California Oil, Gas, and Groundwater Program
Publication: Conference and Public Meeting Abstracts or Presentations
The Fruitvale oil field is directly beneath the city of Bakersfield and was identified as a high-priority study area for the California State Water Resources Control Boards Regional Monitoring Program of Water Quality in Areas of Oil and Gas Production (RMP) because of the fields proximity to protected groundwater resources and volumes of injection. From 2014 to 2017, the United States Geological Survey (USGS) compiled information on the study area, including available groundwater and produced water quality data, water and oil well construction and geophysical records, oil field development history and injection data, and hydrogeologic features including formation depth surfaces, faults, and vertical pressure gradient data.
Both groundwater and oil field reservoirs were sampled for the Fruitvale RMP.A conceptual model of the Fruitvale study area was developed and generalized groundwater flow paths were identified.Based on these flow paths and the depths of available wells, USGS staff selected wells and sought permission from owners to collect samples.Fourteen groundwater wells were sampled for the full suite of RMP constituents. The oil field reservoir sampling was designed to characterize the predominant oil-producing area/formation combinations in the field and produced water being reinjected into the oil reservoir. USGS staff coordinated with operators to identify active sites meeting the selection criteria and to obtain permission for sampling. Six oil wells and two injectate sites were sampled.
Analysis of samples collected for the RMP, and historical water quality data from the Fruitvale oil field area, show little evidence of formation fluids mixing with the overlying groundwater.Two of the 14 groundwater wells sampled had enriched carbon isotopic values consistent with mixtures of <1 to about 13% produced water, and one of these wells had a trace detection of methane with isotopic values consistent with a petroleum source.The source of produced water mixed in these two groundwater samples cannot be resolved based on available data.Potential pathways allowing for oil reservoir fluids to mix with groundwater include: (1) historic disposal of produced water in surface ponds; (2) upward movement of oil formation fluids via faults, compromised well casings or annular seals; (3) via produced- water injection wells with compromised well casings or annular seals. Overall groundwater quality in the aquifer overlying the Fruitvale oil field appears good, reflecting in part that this is an area of rapid flushing of the aquifer system due to the proximity of the Kern River.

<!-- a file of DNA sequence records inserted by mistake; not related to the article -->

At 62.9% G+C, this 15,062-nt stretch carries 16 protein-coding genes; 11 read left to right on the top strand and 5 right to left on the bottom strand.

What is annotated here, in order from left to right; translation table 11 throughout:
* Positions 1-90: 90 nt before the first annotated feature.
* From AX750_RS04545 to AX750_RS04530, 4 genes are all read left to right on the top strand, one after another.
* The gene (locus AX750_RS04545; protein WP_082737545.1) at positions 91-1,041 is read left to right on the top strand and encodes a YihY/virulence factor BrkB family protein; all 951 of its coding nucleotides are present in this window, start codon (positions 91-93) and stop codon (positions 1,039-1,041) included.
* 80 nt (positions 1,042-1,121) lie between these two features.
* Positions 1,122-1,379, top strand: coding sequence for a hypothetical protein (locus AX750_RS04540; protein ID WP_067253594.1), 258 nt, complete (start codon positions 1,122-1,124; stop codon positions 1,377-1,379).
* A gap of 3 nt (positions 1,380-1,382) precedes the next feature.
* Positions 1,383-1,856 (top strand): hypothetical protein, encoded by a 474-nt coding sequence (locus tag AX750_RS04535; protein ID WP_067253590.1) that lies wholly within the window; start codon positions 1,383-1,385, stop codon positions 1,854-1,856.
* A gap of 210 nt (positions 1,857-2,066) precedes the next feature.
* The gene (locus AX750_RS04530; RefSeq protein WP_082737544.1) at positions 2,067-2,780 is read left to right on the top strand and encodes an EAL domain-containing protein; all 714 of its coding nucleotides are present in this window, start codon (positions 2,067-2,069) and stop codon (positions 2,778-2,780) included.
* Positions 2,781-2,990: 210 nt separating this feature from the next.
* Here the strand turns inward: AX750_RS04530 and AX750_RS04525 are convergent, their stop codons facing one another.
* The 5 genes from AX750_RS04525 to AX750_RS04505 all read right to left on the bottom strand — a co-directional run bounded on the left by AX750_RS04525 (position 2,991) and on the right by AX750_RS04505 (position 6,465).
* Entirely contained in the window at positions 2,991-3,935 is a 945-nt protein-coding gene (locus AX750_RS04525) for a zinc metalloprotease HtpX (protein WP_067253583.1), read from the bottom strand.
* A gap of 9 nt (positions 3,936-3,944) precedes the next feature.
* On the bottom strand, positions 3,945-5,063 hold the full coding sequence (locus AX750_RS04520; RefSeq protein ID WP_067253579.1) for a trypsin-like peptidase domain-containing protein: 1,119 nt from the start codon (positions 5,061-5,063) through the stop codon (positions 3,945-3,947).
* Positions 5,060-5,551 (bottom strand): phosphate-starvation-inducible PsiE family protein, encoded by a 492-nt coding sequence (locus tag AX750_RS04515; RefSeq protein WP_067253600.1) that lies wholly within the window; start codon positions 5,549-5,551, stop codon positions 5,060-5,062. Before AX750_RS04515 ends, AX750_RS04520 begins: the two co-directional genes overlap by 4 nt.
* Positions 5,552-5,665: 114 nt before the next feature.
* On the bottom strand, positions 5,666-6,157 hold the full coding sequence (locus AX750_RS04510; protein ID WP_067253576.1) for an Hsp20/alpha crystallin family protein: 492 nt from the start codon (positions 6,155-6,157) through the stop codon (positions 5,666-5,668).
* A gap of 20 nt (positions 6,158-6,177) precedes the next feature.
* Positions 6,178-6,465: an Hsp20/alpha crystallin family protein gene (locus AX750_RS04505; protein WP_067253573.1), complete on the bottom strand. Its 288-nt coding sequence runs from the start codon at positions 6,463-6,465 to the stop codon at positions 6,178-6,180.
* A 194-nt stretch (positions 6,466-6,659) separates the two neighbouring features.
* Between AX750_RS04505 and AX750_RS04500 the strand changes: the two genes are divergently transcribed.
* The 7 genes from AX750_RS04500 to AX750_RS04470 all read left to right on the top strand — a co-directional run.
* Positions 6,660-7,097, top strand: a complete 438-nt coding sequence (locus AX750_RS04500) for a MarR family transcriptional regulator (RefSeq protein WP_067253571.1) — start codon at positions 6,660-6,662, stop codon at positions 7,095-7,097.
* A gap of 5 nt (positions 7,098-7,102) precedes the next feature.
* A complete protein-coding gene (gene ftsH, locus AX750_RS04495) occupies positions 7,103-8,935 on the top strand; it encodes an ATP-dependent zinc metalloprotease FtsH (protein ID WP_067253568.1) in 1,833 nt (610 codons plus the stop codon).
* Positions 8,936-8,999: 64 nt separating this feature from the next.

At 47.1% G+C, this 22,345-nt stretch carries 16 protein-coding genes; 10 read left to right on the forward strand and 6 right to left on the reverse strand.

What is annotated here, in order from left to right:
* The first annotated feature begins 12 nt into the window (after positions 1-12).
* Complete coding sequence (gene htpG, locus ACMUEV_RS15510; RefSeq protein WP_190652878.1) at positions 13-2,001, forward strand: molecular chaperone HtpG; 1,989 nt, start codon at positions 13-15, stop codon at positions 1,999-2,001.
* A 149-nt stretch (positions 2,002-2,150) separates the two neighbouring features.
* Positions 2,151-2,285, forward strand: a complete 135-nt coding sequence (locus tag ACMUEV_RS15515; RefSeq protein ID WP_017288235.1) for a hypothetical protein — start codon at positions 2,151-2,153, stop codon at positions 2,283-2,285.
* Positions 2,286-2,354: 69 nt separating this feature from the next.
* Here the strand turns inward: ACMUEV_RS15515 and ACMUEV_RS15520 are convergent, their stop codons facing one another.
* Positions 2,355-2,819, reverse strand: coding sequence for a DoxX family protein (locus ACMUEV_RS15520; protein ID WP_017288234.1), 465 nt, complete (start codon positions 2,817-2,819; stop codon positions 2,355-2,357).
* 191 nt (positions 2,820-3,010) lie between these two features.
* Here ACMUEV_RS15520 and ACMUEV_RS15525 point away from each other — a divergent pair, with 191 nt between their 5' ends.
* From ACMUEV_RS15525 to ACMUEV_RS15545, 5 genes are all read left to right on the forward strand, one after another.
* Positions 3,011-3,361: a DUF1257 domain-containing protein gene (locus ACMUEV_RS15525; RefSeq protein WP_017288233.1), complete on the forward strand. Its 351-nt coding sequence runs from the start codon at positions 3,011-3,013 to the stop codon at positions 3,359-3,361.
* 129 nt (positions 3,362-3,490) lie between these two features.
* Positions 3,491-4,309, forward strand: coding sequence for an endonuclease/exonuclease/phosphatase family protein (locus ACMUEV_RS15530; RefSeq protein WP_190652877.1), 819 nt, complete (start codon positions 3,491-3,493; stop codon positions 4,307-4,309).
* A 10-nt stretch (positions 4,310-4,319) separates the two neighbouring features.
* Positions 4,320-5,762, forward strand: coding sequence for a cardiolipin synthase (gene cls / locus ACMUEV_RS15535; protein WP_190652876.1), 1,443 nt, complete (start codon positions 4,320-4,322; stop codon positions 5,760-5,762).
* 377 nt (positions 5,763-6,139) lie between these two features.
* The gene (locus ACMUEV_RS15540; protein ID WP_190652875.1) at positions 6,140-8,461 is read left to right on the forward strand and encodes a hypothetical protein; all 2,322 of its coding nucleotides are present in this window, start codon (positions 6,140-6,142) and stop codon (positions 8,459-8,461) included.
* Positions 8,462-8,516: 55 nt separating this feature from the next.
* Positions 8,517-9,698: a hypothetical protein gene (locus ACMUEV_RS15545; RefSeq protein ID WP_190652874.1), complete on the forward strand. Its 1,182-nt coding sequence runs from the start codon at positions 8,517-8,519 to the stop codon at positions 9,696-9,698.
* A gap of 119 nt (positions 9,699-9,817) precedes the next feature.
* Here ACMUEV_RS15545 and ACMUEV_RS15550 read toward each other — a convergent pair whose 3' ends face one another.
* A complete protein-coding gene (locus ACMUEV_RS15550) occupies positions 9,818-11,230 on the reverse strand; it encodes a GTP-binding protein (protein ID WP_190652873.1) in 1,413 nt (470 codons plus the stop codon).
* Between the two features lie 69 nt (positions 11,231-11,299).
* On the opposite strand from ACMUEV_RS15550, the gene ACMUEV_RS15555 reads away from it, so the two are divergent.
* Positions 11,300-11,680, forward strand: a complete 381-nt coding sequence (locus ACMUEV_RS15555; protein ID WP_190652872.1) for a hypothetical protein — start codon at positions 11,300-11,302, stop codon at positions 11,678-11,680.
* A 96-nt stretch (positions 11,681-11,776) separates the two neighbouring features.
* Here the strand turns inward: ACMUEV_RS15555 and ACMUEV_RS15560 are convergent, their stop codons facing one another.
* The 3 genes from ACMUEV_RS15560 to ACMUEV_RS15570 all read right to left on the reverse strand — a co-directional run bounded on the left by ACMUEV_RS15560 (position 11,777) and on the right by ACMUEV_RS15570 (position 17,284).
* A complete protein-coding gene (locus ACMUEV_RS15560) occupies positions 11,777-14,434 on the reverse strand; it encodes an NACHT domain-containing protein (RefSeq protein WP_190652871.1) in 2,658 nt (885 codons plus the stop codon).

Additional observations supporting these conclusions include:
The stable isotopic signature of groundwater samples was lighter than that of produced water samples, consistent with little, if any, mixing; however, uncertainties in end - member compositions limit the resolution of these data to discern small mixtures of produced water in groundwater.The isotopic data, younger apparent recharge age, and larger fractions of post-1950s water in samples closer to the river indicate that the Kern River is a major source of groundwater recharge in the study area.Mean ages of the post- 1950s fractions ranged from about 15 to 49 years within 1 km of the river to 29 to 46 years at distances greater than 4 km from the river.
Total dissolved solids (TDS) concentration in groundwater samples were generally lower (144754 mg/ l) than produced water samples (58524, 930 mg/ l).The generally low TDS concentration in groundwater indicates that a potentially small amount of mixing with oil formation water has not significantly degraded groundwater quality.Groundwater sample concentrations for total dissolved solids, sodium, chloride and pH increased with distance from the Kern River in a manner consistent with the dissolution of aquifer minerals and cation exchange being the dominant processes controlling salinity in groundwater.Generally, ?13C values were substantially lighter in groundwater samples than in produced water samples, except for the two samples where geochemical (NETPATHXL) model simulations indicate mixing of Kern River water with produced water.
Volatile organic compounds (VOCs), primarily solvents and disinfection byproducts typically derived from industrial/urban land uses, were detected in all groundwater samples at concentrations below drinking-water maximum contaminant levels, with the exception of a single detection of the solvent 1,2-Dibromoethane. Of the classes of VOCs detected in groundwater samples, petroleum hydrocarbons were the least frequently detected class and always co-occurred with other classes of VOCs. Three of the five wells with detections of petroleum hydrocarbons were located in close proximity to known groundwater contamination from leaking aboveground storage tanks at a petroleum refining facility.
The water wells available for sampling were located in the upper 800 feet of the aquifer, the portion used for public water supply; monitoring of the relatively shallow aquifer zones does not address processes occurring more deeply n protected waters overlying the oil field. Deeper monitoring would require installing monitoring wells, which would be costly and may not be justified given the good water quality in the groundwater resources currently being used. Focused studies around some groundwater wells with trace detections of constituents that could be derived from formation water, and that are in close proximity to potential risk factors, may be warranted.